These Are Stephen Colbert’s First ‘Late Show’ Guests

August 24, 2015  |  Media Week  |  No Comments

From celebrities to politicians to startup CEOs, Stephen Colbert is packing his first week of Late Shows with an eclectic mix of guests. As we've previously reported, Colbert's first guest for his debut show on Sept. 8 is George Clooney. GOP presidential candidate Jeb Bush will also appear on day one along with a musical performance by Jon Batiste and Stay Human. On Wednesday, actress Scarlett Johansson and SpaceX and Tesla Motors CEO Elon Musk will be Colbert's guests followed by another hot start-up name on Thursday: Uber CEO Travis Kalanick. Comedian Amy Schumer and author Stephen King will be on Friday's show, as well as an interview with and musical performance by Troubled Waters. Grammy winners Kendrick Lamar and Toby Keith will also perform during the first week—Lamar on Wednesday and Keith on Thursday. While Musk and Kalanick are superstars in their own worlds, adding them to the first week of programs shows Colbert and company are willing to go beyond the traditional Hollywood-centric late night guest list.

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IFC’s ‘Documentary Now’ Goes Where Other Parodies Won’t

August 20, 2015  |  Media Week  |  No Comments

Though it features hilarious send ups of some of the most influential documentaries of the past 30 years, Seth Meyers argued Documentary Now—the new IFC series Meyers created with fellow SNL alums Bill Hader and Fred Armisen—means no harm. "We wanted these to feel like companions," said Meyers, during a screening and discussion Tuesday night in New York. In 'Sandy Passage,' the premiere episode tonight at 10 p.m. ET, Hader and Armisen play two upper class recluses—a parody of the 1975 documentary-turned Broadway play-turned 2009 HBO film, Grey Gardens. "Nothing would make us happier than if people saw Sandy Passage and it would make them—if they hadn't seen it—go see Grey Gardens." Director and producer Rhys Thomas noted that first and foremost, they are fans of all the films Documentary Now parodies. They went so far as to contact the people behind the originals before they began their own filming.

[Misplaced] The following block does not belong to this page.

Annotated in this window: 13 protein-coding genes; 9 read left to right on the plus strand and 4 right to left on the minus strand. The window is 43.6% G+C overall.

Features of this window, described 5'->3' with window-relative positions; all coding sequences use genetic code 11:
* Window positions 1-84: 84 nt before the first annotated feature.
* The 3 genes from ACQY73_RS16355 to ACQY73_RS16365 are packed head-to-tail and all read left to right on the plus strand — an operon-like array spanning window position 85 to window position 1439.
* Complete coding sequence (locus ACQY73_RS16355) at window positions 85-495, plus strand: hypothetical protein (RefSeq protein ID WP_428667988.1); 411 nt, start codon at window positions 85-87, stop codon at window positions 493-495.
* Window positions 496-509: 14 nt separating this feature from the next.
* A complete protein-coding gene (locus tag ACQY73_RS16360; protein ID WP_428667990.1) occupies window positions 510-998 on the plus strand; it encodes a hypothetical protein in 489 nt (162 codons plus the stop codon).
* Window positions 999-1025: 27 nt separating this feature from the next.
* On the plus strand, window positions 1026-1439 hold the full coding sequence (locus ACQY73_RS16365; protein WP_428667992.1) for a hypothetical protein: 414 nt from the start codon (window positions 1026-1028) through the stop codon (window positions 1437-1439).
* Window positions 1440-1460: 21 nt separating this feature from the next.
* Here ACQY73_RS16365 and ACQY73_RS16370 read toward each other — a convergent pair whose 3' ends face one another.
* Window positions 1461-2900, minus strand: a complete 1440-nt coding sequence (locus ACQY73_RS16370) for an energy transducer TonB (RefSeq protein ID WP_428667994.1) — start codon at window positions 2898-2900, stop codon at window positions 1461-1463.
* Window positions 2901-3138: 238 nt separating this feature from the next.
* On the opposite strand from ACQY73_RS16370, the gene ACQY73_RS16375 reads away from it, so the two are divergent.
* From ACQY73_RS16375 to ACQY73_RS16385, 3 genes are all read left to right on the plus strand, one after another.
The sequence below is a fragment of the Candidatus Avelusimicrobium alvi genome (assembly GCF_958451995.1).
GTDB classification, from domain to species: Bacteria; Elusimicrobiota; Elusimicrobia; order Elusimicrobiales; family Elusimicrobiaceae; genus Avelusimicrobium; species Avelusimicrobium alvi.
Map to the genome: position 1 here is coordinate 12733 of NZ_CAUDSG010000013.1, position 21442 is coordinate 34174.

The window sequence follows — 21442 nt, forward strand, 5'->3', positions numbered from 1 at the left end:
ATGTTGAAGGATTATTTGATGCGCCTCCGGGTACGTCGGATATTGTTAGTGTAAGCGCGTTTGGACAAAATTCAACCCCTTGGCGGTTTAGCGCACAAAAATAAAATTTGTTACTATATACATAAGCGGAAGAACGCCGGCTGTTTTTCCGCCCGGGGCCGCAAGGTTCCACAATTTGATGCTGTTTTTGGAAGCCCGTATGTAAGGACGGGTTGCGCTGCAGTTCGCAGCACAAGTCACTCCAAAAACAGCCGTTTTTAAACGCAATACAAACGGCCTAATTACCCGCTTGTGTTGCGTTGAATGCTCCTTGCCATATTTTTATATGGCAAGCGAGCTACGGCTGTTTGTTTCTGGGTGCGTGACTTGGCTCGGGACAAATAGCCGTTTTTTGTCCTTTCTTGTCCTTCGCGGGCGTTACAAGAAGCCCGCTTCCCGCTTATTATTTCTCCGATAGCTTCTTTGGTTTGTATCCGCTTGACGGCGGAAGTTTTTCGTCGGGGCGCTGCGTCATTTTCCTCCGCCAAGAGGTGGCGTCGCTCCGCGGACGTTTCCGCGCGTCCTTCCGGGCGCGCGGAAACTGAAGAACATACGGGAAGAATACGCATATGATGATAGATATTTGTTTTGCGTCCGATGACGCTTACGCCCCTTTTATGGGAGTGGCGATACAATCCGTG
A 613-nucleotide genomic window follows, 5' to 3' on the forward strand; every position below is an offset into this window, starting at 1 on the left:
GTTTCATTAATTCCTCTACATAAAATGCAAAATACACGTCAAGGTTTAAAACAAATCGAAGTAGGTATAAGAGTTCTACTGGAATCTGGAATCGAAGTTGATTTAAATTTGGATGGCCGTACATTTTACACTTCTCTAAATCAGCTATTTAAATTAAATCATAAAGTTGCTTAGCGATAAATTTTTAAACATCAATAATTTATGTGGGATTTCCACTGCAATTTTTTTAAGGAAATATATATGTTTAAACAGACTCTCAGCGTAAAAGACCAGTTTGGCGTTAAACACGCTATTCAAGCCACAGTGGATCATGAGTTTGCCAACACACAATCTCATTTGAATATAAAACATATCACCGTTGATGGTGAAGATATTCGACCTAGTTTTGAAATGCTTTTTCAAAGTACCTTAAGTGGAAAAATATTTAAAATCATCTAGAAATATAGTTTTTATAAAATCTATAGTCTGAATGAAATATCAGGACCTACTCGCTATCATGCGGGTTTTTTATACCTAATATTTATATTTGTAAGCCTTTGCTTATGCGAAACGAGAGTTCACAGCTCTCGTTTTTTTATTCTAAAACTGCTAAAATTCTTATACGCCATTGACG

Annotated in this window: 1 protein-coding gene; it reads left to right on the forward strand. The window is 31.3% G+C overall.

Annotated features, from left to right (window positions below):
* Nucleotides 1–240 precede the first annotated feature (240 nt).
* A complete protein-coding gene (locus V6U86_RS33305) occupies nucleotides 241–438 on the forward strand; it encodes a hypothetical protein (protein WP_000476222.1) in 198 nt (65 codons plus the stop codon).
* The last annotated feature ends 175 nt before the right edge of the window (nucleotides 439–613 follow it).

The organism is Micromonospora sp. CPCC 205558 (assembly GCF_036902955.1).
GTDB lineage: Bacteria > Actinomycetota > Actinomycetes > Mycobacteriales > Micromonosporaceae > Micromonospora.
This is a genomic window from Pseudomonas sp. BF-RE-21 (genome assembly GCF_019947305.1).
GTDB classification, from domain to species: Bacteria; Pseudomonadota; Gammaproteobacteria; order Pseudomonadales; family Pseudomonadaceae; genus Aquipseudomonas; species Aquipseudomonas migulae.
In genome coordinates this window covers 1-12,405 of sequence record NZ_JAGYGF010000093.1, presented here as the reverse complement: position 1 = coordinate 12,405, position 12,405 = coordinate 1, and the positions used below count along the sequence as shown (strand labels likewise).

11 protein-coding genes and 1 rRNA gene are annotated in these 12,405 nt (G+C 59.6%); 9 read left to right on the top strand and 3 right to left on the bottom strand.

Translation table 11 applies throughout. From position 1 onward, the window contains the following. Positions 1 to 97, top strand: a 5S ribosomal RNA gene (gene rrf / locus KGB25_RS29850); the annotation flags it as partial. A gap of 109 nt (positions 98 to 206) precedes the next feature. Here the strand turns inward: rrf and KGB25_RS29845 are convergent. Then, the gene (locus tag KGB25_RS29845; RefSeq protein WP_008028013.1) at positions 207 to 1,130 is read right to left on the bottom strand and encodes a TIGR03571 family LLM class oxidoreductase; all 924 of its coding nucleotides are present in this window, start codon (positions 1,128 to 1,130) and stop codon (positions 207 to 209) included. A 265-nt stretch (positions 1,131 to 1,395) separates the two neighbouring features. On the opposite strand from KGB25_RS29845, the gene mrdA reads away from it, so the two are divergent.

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These Are Literally the Top Dogs in Entertainment

August 20, 2015  |  Media Week  |  No Comments

With the dog days of summer upon us, and with the help of E-Poll, we've put together a list of the top dogs in entertainment. The research firm asked kids and adults across the U.S. about their favorite canine characters. Dug, from the movie Up was top dog, while iconic Peanuts character Snoopy and that scrappiest of pups, Scooby-Doo, traded off for the second spot, depending on age group. The rankings are the percentage of consumers who found each pup "appealing": Top Dogs for Adults (13-49) 1. Dug (Up) 81% 2. Snoopy 71% 3. Scooby-Doo 70% 4. Brian Griffin (Family Guy) 64% 5. Gromit 63% 6

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Why This Broadcaster is Going Beyond TV to Wearables and VR

August 20, 2015  |  Media Week  |  No Comments

When Telemundo celebrates the best in U.S. Latin pop culture with tonight's fourth-annual Premios Tu Mundo, live from Miami's American Airlines Arena at 8 p.m., the Hispanic broadcaster will have more to tout than just its winners. Premios Tu Mundo looks to cap a strong summer for Telemundo, which saw the Hispanic broadcaster close the gap with rival Univision to the smallest it's ever been. In July, Telemundo was only behind Univision by 238,000 viewers in primetime; in July of 2014 that gap was more than 700,000 and was between 1.3 to 1.6 million in 2013. "We've got momentum," Joe Uva chairman, Hispanic Enterprises and Content, NBCUniversal told Uva.